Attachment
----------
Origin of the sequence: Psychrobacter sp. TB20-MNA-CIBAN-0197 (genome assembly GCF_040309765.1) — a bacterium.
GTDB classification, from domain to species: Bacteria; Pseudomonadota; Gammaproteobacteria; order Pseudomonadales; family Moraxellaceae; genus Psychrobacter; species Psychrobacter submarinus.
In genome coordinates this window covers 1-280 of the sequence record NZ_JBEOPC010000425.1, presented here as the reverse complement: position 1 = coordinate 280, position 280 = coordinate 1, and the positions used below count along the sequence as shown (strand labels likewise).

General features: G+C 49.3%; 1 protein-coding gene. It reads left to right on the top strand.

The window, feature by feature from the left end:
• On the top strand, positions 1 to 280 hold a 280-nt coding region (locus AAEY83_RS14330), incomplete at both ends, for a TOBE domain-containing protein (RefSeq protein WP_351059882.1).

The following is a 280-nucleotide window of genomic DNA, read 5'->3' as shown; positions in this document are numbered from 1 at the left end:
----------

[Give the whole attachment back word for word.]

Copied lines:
Origin of the sequence: Psychrobacter sp. TB20-MNA-CIBAN-0197 (genome assembly GCF_040309765.1) — a bacterium.
GTDB classification, from domain to species: Bacteria; Pseudomonadota; Gammaproteobacteria; order Pseudomonadales; family Moraxellaceae; genus Psychrobacter; species Psychrobacter submarinus.
In genome coordinates this window covers 1-280 of the sequence record NZ_JBEOPC010000425.1, presented here as the reverse complement: position 1 = coordinate 280, position 280 = coordinate 1, and the positions used below count along the sequence as shown (strand labels likewise).

General features: G+C 49.3%; 1 protein-coding gene. It reads left to right on the top strand.

The window, feature by feature from the left end:
• On the top strand, positions 1 to 280 hold a 280-nt coding region (locus AAEY83_RS14330), incomplete at both ends, for a TOBE domain-containing protein (RefSeq protein WP_351059882.1).

The following is a 280-nucleotide window of genomic DNA, read 5'->3' as shown; positions in this document are numbered from 1 at the left end: